“Sam, tell Kurt to stay close to Anne. This accident was a set-up,” Erik said, as he walked back to the car. He closed the phone without waiting for a response. Was that man part of Arem’s forces trying to snatch Anne, or was there another faction operating in the city? After this morning’s session with Anne, Erik was going to have Sam and Veronica yank that man out of his mind and try to find him. He probably should also talk to Lady Maritza and see if she knew anything about the man.
“Erik, get in the car!” Sam yelled as Erik approached, “Kurt was forced to leave Anne alone at the restaurant.” Erik sprinted the last twenty feet and bounded through the open car door. Samantha wheeled the car onto the sidewalk. Honking at the few pedestrians to get out of her way, Samantha drove for half a block and then dropped onto a side street. Two fast turns and Sam smoothly merged into traffic.
“What about the cops?” Veronica said, looking back.
“Stop that,” Erik told her, “We’re driving a silver nondescript sedan. Hard to pick us out of all the cars that the Americans drive.”
“Careful Erik, your prejudices are showing,” Samantha chided him. “Now, what’s going on?”
“That accident was staged to delay us,” Erik answered, “I think I saw the person responsible. He was odd.”
“What do you mean odd?” Samantha asked.
“After we finish this morning’s adventures, I’ll need to sit down with you and the sorceress back there to yank the man out of my head. It’s hard for me to explain. Whoever he is, I’m not sure if he’s working for, with, or against Arem.”
“How the hell could they have set that up?” Veronica asked.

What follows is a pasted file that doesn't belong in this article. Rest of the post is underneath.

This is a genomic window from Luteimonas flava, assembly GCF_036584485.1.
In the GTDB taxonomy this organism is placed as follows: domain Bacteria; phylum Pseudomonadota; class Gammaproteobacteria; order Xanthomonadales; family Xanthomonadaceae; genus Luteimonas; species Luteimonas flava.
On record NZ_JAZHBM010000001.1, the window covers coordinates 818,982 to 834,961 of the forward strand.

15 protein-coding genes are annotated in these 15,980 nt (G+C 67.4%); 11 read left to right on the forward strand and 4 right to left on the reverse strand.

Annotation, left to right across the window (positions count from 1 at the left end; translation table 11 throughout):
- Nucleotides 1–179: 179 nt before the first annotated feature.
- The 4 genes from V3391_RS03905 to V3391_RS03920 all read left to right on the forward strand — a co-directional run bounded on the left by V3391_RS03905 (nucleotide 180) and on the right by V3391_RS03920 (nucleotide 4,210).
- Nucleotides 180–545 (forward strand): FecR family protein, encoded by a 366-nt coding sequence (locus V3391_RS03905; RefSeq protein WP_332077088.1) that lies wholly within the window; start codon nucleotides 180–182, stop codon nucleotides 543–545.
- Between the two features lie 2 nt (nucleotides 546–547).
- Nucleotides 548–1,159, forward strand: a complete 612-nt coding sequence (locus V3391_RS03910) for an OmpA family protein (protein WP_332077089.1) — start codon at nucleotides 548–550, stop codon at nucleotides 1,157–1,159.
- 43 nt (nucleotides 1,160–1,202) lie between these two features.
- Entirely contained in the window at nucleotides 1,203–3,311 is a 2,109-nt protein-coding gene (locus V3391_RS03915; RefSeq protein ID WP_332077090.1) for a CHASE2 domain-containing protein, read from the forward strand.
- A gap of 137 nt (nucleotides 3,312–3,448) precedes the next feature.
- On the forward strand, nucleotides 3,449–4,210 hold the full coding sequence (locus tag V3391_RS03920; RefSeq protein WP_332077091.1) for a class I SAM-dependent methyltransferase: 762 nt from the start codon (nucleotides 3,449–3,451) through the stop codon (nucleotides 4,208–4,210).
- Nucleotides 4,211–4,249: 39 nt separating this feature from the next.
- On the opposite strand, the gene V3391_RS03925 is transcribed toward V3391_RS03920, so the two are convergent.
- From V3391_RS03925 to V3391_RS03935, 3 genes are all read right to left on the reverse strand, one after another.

“We’re being watched,” Erik answered, a hint of anger and frustration in his voice.
“That’s impossible,” Veronica said,”I put up wards against the Dark Towers detecting our presence. We should’ve been essentially invisible to any that might have tailed you or Kurt last night.”
“Magic’s weak on this side of the gate,” Erik said, “Maybe your wards just aren’t strong enough in this environment. I know my own abilities are more limited.”
“If I used normal wards, that would be true,” Veronica said, “But that wasn’t how the wards I used work. Mine were designed to work by subtly shifting our auras to something the Dark Towers wouldn’t be able to see properly. Imagine if Dark Towers were colorblind. I shifted us to a color they can’t see clearly.”
“Then that means a local faction,” Erik said.
“Restaurant coming up on the right,” Samantha said, pointing at the building. “I haven’t heard from Kurt and I can’t park in front of the building.”
“Okay, just drop Veronica and me at the curb,” Erik said, “Veronica, we will approach quickly, as if we are late. Do not do anything that would unduly draw attention, but prep for a fight.”
“Don’t worry, Erik, I’ve got just the thing,” the small sorceress said, with a wicked grin spreading across her face.
“Follow my lead, and don’t do anything until I give you the signal,” Erik said.
“What’s the signal?” Veronica asked.
“Either gunfire or me dropping dead,” Erik said, “You can never tell.” Veronica’s smile became wary, as if she couldn’t tell if Erik was being serious.
Samantha paused the car just long enough for the pair to hit the sidewalk before she sped off in search of a parking spot. Erik strode up to the restaurant with Veronica struggling to keep up. The maitre d intercepted them as they stepped inside. Erik gave the man the name of the reservation and opened up his powers. The stench of Dark Towers filled the restaurant. Seeing Erik’s expression, the maitre d quickly led them to the table.
“Arem,” Erik growled as he stepped into the alcove’s entrance. Thankfully, Anne was still in her seat. The detective spun around to look at Erik. The woman radiated extreme frustration.
“Jaegar, you always have the most annoying timing,” Arem said, and then looked at Anne, “Detective, we’ll talk again.” Before Erik could draw his weapon, Arem slashed a line in the air and vanished.